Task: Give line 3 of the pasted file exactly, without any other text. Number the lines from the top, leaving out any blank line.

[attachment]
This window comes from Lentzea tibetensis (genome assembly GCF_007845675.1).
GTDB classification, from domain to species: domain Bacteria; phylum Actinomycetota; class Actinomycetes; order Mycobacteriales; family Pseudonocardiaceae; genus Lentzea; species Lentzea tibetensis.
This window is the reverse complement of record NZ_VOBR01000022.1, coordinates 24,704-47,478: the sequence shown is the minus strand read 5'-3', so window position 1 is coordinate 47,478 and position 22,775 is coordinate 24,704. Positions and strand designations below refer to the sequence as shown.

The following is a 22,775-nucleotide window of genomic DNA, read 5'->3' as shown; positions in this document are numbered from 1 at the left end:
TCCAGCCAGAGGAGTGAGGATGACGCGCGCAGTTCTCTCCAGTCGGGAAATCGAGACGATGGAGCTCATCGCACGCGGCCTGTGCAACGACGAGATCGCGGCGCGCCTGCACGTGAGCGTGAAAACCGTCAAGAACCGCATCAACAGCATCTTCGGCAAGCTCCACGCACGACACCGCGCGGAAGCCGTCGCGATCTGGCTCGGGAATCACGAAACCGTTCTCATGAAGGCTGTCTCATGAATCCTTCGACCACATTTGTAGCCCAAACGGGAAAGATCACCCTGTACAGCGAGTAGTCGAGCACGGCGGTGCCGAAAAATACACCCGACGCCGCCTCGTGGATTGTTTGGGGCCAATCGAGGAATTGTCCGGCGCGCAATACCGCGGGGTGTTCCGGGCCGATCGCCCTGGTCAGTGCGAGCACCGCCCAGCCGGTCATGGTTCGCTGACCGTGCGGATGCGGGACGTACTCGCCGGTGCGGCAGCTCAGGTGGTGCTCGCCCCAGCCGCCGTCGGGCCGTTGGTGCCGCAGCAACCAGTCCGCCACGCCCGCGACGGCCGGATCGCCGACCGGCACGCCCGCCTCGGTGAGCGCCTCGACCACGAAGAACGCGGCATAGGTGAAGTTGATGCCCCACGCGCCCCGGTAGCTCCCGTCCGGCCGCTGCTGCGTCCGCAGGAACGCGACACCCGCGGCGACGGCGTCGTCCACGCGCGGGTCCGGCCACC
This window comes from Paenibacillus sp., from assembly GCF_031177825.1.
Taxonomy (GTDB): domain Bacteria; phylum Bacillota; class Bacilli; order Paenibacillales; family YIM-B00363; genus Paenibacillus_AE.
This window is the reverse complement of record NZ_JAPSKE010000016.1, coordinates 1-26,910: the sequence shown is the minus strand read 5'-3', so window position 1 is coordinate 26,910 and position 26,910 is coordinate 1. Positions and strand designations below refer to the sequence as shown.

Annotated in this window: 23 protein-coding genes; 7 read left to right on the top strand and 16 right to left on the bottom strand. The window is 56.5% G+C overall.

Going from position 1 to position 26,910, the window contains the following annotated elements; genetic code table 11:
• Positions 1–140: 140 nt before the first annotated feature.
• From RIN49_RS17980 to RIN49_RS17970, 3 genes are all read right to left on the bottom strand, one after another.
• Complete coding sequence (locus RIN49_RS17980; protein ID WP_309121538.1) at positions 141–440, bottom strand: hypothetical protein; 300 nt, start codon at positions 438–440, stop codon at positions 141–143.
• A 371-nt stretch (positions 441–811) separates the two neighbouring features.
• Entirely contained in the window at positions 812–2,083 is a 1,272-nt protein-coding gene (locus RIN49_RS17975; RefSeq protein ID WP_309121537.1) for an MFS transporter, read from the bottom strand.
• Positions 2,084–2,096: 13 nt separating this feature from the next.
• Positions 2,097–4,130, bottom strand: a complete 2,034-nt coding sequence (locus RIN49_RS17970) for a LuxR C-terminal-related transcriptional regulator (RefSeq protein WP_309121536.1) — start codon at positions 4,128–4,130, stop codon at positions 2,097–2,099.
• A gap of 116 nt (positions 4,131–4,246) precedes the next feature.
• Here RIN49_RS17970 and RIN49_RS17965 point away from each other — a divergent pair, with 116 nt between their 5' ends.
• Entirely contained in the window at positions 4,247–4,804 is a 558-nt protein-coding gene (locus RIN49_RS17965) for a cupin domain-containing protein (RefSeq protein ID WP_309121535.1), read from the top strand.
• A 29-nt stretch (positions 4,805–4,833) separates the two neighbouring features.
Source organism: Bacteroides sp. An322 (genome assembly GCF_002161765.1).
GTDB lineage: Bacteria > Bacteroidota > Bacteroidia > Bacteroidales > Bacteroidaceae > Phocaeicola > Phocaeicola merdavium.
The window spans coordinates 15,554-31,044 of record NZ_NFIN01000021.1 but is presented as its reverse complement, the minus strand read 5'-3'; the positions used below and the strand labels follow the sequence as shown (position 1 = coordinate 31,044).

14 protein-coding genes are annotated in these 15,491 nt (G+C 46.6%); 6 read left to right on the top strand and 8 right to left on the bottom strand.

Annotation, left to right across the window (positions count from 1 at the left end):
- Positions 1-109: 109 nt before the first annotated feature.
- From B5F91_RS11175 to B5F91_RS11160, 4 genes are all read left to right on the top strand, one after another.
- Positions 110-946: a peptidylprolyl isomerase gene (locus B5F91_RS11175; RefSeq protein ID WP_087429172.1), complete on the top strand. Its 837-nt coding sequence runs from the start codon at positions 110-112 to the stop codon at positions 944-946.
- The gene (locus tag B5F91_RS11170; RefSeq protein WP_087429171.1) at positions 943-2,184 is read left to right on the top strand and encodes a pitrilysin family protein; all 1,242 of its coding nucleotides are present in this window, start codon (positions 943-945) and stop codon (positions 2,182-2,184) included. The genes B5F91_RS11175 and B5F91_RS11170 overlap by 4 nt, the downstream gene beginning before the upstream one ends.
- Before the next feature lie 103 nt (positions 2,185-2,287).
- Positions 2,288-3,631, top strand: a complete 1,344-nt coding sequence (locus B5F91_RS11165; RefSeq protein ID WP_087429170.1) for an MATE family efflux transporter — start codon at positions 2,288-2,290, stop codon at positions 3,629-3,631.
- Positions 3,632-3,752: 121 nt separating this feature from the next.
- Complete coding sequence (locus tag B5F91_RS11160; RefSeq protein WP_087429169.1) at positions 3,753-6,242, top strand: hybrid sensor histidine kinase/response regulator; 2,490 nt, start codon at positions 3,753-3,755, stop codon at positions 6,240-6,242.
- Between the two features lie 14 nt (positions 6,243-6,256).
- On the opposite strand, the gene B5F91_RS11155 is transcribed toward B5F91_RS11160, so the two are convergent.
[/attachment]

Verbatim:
This window is the reverse complement of record NZ_VOBR01000022.1, coordinates 24,704-47,478: the sequence shown is the minus strand read 5'-3', so window position 1 is coordinate 47,478 and position 22,775 is coordinate 24,704. Positions and strand designations below refer to the sequence as shown.